Even with more people being health-conscious, retailers report a steady decrease in fresh fruit basket sales within the past 10 years. At Publix, Brous says trays and bowls with cut, prepared fruit are better sellers.
Customize For The Customer
Both the distributors and retailers recognize the appeal of adding other items such as a box of chocolates, a jar of jam, or cheese and crackers to raise the value of a basket.
At holiday time, Paul Kneeland, Kings’ vice president of produce, floral, seafood and meat, has the floral designers in his stores make the baskets. “The customer picks a price and the floral designer makes a basket in the price range, or we give the customer the option to pick out some other products, along with their produce, pay for them and bring them back to the floral designer to wrap up in a basket.”
He says custom baskets are more popular than the ready made ones at Kings. “It doesn’t take long to put a gift basket together and the customers get the sense that they are getting a service, which they are,” says Kneeland.
Kings, with stores in the Northeast, offers fruit in themed baskets, such as “lemon in a tea basket or garlic in an Italian basket,” says Kneeland. “The difference between the fruit baskets and the gift baskets is the fruit basket is 90 percent fruit.”
In addition to the custom baskets, Kneeland says gift cards and the Internet are also to blame for decreased sales for in-store fruit baskets. “In my experience, I’ve seen the fruit basket trends go down. Years ago, we would sell thousands of baskets for the holidays. But back then we didn’t have online sales. Today, our customers expect customization, since we are positioned as higher end.”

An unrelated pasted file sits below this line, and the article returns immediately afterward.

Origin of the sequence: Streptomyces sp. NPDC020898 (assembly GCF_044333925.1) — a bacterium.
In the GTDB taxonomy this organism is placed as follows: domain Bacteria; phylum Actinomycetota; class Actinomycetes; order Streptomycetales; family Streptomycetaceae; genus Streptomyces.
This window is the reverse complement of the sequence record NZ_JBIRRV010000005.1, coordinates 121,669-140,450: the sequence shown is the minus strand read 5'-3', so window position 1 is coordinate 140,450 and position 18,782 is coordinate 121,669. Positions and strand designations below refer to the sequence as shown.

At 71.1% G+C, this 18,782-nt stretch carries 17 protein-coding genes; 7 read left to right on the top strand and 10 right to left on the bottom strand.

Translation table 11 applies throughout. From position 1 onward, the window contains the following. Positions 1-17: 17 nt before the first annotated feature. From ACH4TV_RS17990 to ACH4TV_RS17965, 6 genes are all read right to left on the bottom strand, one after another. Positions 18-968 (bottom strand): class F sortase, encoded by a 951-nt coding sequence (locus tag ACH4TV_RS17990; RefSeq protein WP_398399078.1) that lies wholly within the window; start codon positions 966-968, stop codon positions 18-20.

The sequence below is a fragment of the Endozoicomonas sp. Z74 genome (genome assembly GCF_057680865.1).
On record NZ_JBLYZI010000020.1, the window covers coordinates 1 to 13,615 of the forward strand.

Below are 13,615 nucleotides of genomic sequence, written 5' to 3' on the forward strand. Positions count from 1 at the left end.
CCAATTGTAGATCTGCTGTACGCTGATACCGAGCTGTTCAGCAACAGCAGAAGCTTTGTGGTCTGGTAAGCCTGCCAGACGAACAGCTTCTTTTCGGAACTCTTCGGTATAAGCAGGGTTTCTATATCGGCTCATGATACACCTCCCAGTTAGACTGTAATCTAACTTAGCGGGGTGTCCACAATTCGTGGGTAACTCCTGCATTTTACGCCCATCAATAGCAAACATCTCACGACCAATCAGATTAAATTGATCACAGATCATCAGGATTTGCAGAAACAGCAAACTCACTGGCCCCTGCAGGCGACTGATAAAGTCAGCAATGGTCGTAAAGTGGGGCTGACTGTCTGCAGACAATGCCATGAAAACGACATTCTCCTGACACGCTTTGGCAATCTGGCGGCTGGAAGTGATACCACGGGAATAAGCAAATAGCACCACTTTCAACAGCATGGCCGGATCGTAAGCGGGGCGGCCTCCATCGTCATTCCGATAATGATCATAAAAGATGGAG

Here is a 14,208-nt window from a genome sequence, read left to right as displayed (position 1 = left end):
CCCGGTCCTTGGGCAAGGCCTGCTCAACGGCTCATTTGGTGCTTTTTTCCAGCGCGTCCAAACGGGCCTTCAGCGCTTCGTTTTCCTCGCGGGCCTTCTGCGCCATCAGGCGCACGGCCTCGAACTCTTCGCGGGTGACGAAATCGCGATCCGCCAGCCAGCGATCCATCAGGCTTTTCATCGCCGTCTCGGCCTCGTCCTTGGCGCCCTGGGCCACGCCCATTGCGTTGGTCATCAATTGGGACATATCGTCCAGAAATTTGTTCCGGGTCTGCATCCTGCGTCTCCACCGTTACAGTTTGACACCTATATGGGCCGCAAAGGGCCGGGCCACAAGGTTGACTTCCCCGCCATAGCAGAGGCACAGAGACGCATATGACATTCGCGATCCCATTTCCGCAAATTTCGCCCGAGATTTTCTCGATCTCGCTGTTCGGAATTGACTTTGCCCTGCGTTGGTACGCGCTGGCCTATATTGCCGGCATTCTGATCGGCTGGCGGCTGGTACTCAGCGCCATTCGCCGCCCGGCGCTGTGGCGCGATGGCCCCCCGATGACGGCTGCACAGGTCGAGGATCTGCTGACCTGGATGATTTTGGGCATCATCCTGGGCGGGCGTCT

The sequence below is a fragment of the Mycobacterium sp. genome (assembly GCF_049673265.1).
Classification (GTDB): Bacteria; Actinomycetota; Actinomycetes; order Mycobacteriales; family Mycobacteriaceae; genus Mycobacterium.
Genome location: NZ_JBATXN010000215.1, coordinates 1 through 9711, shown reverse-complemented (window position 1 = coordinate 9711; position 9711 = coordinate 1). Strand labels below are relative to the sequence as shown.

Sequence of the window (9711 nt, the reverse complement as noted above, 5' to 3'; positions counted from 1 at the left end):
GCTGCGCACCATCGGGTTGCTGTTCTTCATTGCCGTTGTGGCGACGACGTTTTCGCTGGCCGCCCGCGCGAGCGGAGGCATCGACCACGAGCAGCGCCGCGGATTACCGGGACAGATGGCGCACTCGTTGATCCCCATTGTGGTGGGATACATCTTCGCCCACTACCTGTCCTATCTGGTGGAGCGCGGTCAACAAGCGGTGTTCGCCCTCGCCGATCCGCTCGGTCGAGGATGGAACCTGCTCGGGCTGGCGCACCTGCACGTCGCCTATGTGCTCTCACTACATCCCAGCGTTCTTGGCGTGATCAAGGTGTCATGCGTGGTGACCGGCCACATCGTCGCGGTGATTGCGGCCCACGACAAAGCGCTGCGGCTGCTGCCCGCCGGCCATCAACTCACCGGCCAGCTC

Online sales aren’t seen as competition since Procacci and Kings sell baskets on their own websites (Kings is the parent company for Balducci’s Market, which also sells gift baskets from its website, Balducci.com).
Neczypor agrees that the ease and choice in buying “the almighty gift card” has affected fruit basket sales. When a customer goes to the grocery store looking for a gift, they can buy a gift card without ever going to the produce section.
Working With The Retailer
“It’s an impulse purchase,” says Neczypor. “The customer has to know that the baskets are there, and that takes a commitment from the supermarket to promote the baskets in fliers and in-store.” She even sends ready-made signs to retailers to display at holiday time.
Indianapolis Fruit processes and ships its basket to the retailer within 24 hours of being made, says Micheels. Shrink wrap with perforated small holes is used to overwrap the baskets and provide breathability for respiration of the fruit, and help with condensation that builds up on the plastic during transfer from a cooler environment to a room-temperature display.
“Make sure to remove all types of labels, or place the fruit in the arrangement so those labels are not visible,” says Micheels. “This helps in giving your basket a much cleaner, fresh appearance, and helps enhance the colors of each variety of fruit placed in the basket. Use only the freshest fruit. Check your displays daily to make sure the product on display is fresh.”
While working in the produce department of a Wisconsin grocery store, Basket Ease founder Lawrence Knutson came up with a foolproof way to create a fruit basket. In 1977, Basket Ease, a family-run company based in Prior Lake, MN, was born.
Basket Ease kits have a basket, bow, wrap and instructions on how to put together a basic fruit basket. Plastic and wicker baskets are designed to cradle the fruit and hold it in place, creating a stable foundation. The most popular size for the Basket Ease recyclable baskets fits ten pieces of fruit. Larger ones hold 24 pieces.
Rebecca Gibson, director of operations for Basket Ease, says that it can be easy to put a basket together. Her company supplies most retail chains, including Piggly Wiggly and Unified Grocers, with its patented basket system.
“The colors make it look more festive, with Red Delicious apples, Golden Delicious, oranges and pears,” says Gibson. “Add inserts and cellophane tape to hold it in place, wrap it up and you’re done. Once you learn the basic design, you can make a basket in less than two minutes. It’s easy because every basket is the same.”